The Student Newspaper of Westminster Christian Academy

The Wildcat Roar

The Student Newspaper of Westminster Christian Academy

The Wildcat Roar

The Student Newspaper of Westminster Christian Academy

The Wildcat Roar

Back to the Stone Ages

Courtesy of Emily Dierking
Three vases that were fired in Mrs. Dierking’s pit-fire kilns

Have you ever wondered what life was like in the ancient world? Perhaps you wonder what people in the ancient world ate, what their society was like, or maybe how they created the artistic artifacts we find today. Ceramics I and II here at Westminster have discovered the answer to how ancient peoples created beautiful vases, pots, and bowls can be found. 


Each fall, Emily Dierking, an upper school art teacher, takes her ceramics students on a journey through the history of ceramics by firing their pots in a traditional kiln, which returns to the roots of human artistry as pottery is one of the first known methods of human artistic expression. Although the process of making pottery today largely differs from the way pottery was made in ancient times, much can be learned about human nature through the study and practice of our ancestors’ methods of creating this form of art. 


Despite the advances in technology that have simplified the process, many of the materials used by the ancients are still available today


“We got organic materials, so I saved for a whole year: banana peels,  avocado peels, and pistachio shells and we wrapped all those things around our pieces and then we put them in the fire […] the fire lasts for about 12 hours, so I started it at seven thirty and then shut it down at around 7:30 pm,” explained Mrs. Dierking.


Despite the tedious process of creating pots in the traditional method, the products of ancient firing techniques always have unique designs due to the coloration of the organic dyes of the avocado, banana, and pistachio. 


“You’re not sure where the color goes as you burn it, so you don’t have control over how each piece turns out. We’ll never be able to replicate the designs, that’s the fun part because it’s a one time thing and I can’t recreate this same look […] you can only do it once” said Dierking.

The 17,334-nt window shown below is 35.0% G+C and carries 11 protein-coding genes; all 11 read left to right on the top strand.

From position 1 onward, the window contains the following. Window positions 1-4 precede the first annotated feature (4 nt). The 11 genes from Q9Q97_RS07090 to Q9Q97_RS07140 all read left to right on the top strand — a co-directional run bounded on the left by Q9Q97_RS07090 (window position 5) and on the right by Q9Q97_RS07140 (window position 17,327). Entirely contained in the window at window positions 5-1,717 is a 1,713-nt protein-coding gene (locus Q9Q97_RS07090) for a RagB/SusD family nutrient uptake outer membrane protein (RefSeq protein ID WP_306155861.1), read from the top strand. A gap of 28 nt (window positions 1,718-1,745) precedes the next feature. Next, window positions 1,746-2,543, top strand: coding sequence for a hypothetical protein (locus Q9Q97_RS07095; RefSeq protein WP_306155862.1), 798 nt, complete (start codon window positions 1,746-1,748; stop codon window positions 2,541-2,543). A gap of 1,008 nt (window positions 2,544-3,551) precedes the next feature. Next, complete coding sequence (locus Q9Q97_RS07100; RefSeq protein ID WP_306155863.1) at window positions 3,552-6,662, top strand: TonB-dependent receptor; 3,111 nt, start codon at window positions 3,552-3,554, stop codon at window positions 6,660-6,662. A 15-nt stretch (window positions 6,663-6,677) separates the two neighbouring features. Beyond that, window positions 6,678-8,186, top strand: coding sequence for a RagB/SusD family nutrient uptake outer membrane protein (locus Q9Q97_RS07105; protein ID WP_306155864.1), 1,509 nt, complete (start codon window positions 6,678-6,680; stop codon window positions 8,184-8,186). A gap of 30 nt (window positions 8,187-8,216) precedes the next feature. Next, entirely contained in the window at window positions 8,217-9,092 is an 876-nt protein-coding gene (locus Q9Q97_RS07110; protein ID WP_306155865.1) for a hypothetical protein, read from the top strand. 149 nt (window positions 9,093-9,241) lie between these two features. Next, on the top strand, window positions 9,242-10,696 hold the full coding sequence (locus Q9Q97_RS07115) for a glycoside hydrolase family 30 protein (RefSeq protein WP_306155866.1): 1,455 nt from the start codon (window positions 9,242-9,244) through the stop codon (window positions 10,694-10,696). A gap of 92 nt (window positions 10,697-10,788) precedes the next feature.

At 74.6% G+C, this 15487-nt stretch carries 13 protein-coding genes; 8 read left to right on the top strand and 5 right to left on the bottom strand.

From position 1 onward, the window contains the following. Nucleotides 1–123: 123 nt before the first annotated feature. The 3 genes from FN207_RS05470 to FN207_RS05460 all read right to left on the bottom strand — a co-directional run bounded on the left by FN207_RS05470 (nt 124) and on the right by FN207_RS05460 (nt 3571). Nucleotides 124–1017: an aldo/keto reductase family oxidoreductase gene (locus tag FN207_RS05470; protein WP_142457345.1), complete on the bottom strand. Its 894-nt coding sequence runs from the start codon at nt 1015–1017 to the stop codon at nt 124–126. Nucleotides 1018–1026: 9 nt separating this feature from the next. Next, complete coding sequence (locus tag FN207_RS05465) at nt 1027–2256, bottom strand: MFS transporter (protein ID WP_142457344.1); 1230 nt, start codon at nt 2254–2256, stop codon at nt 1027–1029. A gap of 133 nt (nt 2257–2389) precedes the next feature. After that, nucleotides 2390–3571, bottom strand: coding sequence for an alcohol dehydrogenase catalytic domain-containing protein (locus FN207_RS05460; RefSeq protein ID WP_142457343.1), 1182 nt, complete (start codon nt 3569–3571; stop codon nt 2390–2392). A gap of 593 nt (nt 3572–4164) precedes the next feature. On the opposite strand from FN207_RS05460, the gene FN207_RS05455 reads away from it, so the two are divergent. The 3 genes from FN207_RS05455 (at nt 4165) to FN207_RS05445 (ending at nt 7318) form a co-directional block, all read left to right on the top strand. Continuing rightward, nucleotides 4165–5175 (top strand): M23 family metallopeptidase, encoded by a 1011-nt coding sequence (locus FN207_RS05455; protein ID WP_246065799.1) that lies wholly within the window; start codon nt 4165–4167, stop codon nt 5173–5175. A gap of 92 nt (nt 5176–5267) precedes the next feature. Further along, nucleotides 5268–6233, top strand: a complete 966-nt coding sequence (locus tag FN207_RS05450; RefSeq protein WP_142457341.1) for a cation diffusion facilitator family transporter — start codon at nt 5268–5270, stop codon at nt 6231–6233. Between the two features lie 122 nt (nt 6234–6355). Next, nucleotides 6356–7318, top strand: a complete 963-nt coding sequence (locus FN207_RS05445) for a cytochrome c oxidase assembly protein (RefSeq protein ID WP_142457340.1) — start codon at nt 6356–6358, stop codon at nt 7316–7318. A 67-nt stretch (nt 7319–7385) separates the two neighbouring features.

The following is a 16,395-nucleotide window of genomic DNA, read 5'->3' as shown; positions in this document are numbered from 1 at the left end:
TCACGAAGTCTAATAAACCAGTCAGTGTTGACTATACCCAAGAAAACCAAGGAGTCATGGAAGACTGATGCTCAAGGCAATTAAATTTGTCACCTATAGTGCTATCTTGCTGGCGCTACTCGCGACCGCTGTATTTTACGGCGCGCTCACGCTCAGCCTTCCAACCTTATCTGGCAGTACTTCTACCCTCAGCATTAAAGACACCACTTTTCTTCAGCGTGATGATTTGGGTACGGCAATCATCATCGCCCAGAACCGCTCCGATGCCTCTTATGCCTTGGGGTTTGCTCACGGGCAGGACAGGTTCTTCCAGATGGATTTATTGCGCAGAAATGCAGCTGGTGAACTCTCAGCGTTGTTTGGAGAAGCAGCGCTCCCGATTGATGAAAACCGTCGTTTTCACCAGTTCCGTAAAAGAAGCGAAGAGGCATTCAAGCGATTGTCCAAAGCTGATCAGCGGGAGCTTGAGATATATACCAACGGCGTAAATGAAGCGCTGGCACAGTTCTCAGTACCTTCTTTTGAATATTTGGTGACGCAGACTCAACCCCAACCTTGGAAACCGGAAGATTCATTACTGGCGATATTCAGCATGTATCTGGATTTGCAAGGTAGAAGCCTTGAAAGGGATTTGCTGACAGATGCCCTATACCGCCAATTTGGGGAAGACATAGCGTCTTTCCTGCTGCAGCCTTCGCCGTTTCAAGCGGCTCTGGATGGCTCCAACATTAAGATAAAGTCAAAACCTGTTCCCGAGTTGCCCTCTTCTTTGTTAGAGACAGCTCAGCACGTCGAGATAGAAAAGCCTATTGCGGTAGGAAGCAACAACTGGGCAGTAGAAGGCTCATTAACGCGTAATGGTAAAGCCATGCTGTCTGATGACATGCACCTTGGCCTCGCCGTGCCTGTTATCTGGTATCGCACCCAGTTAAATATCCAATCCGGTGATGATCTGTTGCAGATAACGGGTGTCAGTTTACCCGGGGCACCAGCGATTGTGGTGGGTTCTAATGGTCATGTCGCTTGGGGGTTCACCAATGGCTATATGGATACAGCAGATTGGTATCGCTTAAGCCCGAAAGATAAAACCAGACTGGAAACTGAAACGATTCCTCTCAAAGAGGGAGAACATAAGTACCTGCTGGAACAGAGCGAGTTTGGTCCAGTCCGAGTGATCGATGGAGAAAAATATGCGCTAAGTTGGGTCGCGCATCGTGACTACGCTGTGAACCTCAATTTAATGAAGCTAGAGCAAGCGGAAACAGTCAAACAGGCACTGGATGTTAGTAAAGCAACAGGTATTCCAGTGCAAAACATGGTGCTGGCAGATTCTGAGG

The clay firing project does not simply provide students with a unique educational experience, it also gives them an opportunity to hang out with their class and find relief from some of the academic stress of Westminster’s curriculum. On firing day, students from the ceramics classes got to enjoy a fun class period of being outside, eating s’mores, and playing games with their friends while they observed the traditional kiln in action.

Two ceramics students add wood to the fire in the kilns (Courtesy of Emily Dierking)

“I am currently in Mrs. Dierking’s 6th hour, and it is really nice to have that class after lunch since it’s really chill. I made a thick, tiny vase for the bonfire project. I did enjoy the project simply because it was low stakes. The pot didn’t have to be symmetric or extravagant. In fact, she wanted our designs to be simple so we could see how the fruit peels and dyes naturally color the pots. Personally, my favorite part of this project was being able to go outside and eat s’mores next to a fire!” said Kate Beste, a sophomore in one of Dierking’s ceramics classes.


 Even some students who did not take ceramics courses this year were invited to join in on the fun.


“It was a fascinating process to watch when I came outside during Art History to check on it. It was a super beautiful day! We roasted marshmallows over the fire and ate our s’mores on the picnic blanket. My classmates and I even came back to sit by the fires during lunch and we were joined by my Dad, Mrs. Pinckard and Mrs. Dierking” said Florence Sarra, a senior in Mrs. Dierking’s AP Art History Course. 


In going through the trouble of orchestrating this immersive lesson about the origins of pottery for her students, Mrs. Dierking gave her classes an educational experience they will never forget.  This is just another example of how Westminster teachers go the extra mile to give their students unique and memorable experiences that bring learning to life.

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